The cumulative risk of second malignant cancers 20 years following primary treatment for childhood cancer varies between 3 and 10 percent and is 5 to 20 times greater than that expected in the general population. Radiation therapy is associated with the development of thyroid cancer, breast cancer, melanoma and other skin cancers, brain tumors, and bone and soft tissue sarcomas. Certain types of chemotherapy (i.e., alkylating agents, topoisomerase II inhibitors) are associated with the development of leukemia. Reductions in dose or elimination of radiation for certain embryonal tumors and the reduction in use and alteration in schedule of certain specific drugs may reduce the risk of second malignant cancers. Certain high-risk groups of patients have been identified as those for whom therapy should be modified. An estimated 10 percent of children with ALL, for example, have a defect in a drug-metabolizing enzyme (thiopurine methyltransferase [TPMT]), which places them at increased risk for the development of a second cancer (McLeod et al., 2000).

Women who were treated with chest (mantle) irradiation for childhood Hodgkin’s disease face a significant increase in risk for development of breast cancer, with a cumulative incidence of about 35 percent at 20 to 25 years post therapy (Aisenberg et al., 1997; Bhatia et al., 1996).

Institute of Medicine and National Research Council. 2003. Childhood Cancer Survivorship: Improving Care and Quality of Life. Washington, DC: The National Academies Press. https://doi.org/10.17226/10767.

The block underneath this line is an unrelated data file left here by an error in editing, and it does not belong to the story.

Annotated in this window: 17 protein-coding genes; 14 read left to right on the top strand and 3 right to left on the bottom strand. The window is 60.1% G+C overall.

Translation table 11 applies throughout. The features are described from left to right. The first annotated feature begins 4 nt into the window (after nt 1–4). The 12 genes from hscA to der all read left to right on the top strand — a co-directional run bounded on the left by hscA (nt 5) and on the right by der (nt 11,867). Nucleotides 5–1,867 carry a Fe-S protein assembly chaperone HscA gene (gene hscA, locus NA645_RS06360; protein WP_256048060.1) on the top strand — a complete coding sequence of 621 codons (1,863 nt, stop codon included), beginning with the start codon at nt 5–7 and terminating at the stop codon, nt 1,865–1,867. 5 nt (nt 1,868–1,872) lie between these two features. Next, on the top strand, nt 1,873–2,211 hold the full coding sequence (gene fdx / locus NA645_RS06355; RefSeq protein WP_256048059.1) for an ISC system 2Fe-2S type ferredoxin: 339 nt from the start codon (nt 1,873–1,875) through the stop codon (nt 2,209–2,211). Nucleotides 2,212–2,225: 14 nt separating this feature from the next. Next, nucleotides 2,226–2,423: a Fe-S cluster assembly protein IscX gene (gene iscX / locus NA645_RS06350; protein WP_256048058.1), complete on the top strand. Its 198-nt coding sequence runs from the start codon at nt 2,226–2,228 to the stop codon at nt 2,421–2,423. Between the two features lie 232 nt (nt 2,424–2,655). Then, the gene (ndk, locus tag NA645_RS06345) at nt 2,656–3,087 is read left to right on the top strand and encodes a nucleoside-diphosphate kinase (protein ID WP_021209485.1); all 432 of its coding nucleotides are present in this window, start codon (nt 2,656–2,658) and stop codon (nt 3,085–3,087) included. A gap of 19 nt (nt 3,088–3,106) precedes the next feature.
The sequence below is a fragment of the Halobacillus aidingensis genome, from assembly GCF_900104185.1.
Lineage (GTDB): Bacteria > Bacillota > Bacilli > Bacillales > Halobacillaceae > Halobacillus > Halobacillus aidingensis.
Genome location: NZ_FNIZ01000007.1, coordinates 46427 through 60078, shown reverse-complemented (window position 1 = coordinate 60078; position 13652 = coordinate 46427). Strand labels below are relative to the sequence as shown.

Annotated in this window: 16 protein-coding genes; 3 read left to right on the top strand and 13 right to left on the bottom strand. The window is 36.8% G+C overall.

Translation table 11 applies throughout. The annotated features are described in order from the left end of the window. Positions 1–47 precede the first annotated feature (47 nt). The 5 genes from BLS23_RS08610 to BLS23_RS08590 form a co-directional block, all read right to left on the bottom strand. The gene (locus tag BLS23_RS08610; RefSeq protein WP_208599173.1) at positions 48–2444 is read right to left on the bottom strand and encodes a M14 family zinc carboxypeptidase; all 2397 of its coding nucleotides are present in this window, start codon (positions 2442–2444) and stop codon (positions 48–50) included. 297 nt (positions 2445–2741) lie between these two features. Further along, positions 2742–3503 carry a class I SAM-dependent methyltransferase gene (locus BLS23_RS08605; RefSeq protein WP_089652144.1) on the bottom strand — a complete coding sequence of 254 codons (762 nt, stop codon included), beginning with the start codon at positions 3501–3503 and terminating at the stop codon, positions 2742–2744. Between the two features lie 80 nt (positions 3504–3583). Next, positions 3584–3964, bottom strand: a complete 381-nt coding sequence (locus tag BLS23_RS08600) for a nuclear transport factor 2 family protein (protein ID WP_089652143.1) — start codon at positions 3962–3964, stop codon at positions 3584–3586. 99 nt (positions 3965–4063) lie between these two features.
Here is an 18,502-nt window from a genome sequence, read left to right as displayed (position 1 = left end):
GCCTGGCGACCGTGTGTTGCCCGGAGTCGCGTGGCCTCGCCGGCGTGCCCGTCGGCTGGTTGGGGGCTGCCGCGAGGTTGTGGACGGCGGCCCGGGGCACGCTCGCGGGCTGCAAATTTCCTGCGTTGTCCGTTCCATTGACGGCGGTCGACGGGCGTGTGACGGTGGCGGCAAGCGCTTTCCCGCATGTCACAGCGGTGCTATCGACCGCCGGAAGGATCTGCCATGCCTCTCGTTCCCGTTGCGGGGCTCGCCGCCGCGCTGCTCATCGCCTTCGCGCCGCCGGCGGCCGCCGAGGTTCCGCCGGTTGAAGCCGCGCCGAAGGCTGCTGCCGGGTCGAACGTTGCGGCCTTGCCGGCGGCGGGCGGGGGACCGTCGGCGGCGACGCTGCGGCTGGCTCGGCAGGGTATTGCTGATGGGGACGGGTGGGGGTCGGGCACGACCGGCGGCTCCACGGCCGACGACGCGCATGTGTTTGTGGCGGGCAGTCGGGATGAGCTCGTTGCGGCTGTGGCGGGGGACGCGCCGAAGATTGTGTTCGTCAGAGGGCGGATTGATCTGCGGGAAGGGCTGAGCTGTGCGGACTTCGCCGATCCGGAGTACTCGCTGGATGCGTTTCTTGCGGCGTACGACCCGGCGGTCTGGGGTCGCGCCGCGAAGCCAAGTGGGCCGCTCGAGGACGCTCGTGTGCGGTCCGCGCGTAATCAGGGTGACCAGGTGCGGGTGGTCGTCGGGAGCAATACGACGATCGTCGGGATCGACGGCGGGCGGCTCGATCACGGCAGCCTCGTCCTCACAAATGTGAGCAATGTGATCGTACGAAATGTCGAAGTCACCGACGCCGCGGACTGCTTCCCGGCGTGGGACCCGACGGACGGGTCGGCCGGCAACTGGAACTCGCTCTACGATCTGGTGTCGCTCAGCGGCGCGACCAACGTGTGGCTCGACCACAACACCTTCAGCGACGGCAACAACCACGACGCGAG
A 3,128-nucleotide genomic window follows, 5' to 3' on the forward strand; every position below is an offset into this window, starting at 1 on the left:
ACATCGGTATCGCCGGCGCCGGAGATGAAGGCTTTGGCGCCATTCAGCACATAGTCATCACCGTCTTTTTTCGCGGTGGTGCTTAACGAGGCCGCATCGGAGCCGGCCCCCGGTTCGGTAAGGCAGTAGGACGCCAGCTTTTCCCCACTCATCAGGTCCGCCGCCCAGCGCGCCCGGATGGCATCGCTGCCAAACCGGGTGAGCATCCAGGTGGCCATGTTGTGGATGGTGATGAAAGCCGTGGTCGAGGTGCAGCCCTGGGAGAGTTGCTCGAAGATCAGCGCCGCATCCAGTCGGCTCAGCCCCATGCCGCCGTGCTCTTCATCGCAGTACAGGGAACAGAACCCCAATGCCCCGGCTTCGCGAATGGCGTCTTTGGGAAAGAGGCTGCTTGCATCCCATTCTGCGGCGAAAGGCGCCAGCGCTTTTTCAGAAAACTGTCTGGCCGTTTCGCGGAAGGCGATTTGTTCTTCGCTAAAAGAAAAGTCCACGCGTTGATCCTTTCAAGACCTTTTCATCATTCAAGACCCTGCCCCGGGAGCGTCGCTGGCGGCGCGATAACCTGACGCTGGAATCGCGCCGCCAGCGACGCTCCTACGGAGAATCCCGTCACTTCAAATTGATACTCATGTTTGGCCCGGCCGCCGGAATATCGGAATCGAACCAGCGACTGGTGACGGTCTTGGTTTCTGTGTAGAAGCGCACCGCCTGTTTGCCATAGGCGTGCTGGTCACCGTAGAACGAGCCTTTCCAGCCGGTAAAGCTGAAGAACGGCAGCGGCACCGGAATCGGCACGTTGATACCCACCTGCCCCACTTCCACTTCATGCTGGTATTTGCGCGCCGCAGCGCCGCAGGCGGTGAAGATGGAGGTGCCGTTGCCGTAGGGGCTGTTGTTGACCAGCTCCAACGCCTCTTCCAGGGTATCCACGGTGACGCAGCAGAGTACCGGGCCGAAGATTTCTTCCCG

Medical x-rays, scans etc

Certain medical procedures, such as chest x-rays, computed tomography (CT) scans, positron emission tomography (PET) scans, and radiation therapy can also cause cell damage that leads to cancer. However, the risks of cancer from these medical procedures are very small, and the benefit from having them is almost always greater than the risks.

Radiation exposure. Mammograms require very small doses of radiation. The risk of harm from this radiation exposure is low, but repeated x-rays have the potential to cause cancer.
National Cancer Institute at the National Institutes of Health

Drugs

Tamoxifen (Nolvadex)

An increased incidence of endometrial cancer and uterine sarcoma (mostly malignant mixed Mullerian tumours) has been reported in association with Nolvadex treatment.

A number of second primary tumours, occurring at sites other than the endometrium and the opposite breast, have been reported in clinical trials, following the treatment of breast cancer patients with tamoxifen.

Breast cancer patients initially treated with tamoxifen have a twofold increased risk of uterine corpus cancer, with particularly high risks seen for rare tumors of the mixed mullerian type.

Cisplatin

Cisplatin is an alkylating agent. Alkylating agents are associated with “secondary cancers”.

Cisplatin is both carcinogenic and mutagenic. It causes mutations in both human and laboratory experimental models.

The International Agency for Research on Cancer classifies cisplatin in category 2A – materials that are probably human carcinogens. They say there is no conclusive evidence the compound is carcinogenic in humans, but there is ancedotal evidence of increased risk, and cisplatin has been found to cause cancer in animals.